My wife and I saw The Help over the weekend and found it to be a moving and an enjoyable film. It depicts an era in American history which will soon be lost to living memory. I know. I'm getting older and I remember the way it was. My brother and I spent several summers in Arkansas in the early 1960s and saw Jim Crow at work in the sleepy cotton town of Elaine.
To find humor from the black perspective in the South during the Jim Crow days isn't easy, but to find heart, soul, and a relevant message delivered in an impeccable period piece is even rarer. This film portrays upper crust, Southern Americana, with a mud pie and a whipped creme dollop on top! All that chocolate, supporting a fluffy, white confection, an apt metaphor. Brilliant!
This film shows the heart wrenching sacrifices these brave ladies made for their families and the injustices they endured against themselves, in an era when a misplaced look or a muttered word could get you fired or lynched.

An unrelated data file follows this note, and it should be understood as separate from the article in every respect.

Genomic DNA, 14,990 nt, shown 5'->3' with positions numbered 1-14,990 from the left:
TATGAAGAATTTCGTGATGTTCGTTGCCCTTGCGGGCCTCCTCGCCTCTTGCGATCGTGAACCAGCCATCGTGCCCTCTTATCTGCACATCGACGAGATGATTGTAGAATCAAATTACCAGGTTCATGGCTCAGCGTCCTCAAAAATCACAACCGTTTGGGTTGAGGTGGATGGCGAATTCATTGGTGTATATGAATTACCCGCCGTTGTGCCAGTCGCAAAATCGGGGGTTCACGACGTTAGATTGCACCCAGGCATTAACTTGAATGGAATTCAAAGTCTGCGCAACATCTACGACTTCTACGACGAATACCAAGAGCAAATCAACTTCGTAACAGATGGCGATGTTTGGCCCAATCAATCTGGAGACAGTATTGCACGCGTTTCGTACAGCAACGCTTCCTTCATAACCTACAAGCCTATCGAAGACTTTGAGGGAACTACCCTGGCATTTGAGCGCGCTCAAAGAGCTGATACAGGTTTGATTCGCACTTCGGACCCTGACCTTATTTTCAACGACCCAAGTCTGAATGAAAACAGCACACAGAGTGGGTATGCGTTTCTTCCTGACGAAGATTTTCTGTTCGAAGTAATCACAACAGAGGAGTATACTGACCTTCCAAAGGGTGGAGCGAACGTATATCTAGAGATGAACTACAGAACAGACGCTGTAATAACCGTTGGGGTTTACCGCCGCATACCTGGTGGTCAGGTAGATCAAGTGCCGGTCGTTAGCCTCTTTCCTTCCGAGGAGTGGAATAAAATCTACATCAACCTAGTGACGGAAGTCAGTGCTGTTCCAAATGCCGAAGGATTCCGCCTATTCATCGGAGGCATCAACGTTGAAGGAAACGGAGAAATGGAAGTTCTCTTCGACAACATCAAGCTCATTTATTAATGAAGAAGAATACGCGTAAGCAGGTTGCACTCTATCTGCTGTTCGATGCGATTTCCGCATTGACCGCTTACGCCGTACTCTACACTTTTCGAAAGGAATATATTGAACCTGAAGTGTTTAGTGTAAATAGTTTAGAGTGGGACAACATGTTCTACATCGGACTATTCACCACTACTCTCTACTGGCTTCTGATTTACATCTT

The struggle for civil rights has been a long, hard battle in this country, and like all great battles, it is made up of one campaign after another, fought over time across the vast American landscape. It is made up of millions of smaller skirmishes, whose victim's wounds go untended and unredressed.
The dehumanization and intimidation of another human being, to support a corrupt class system, is despicable. For those who say this movie is an exaggeration, open a history book or google the Civil Rights Movement. This film puts a face on the outrage perpetrated against these ladies, and honors every woman who ever put on the maid's starched uniform.
The Help made me remember something sad about my maternal grandmother....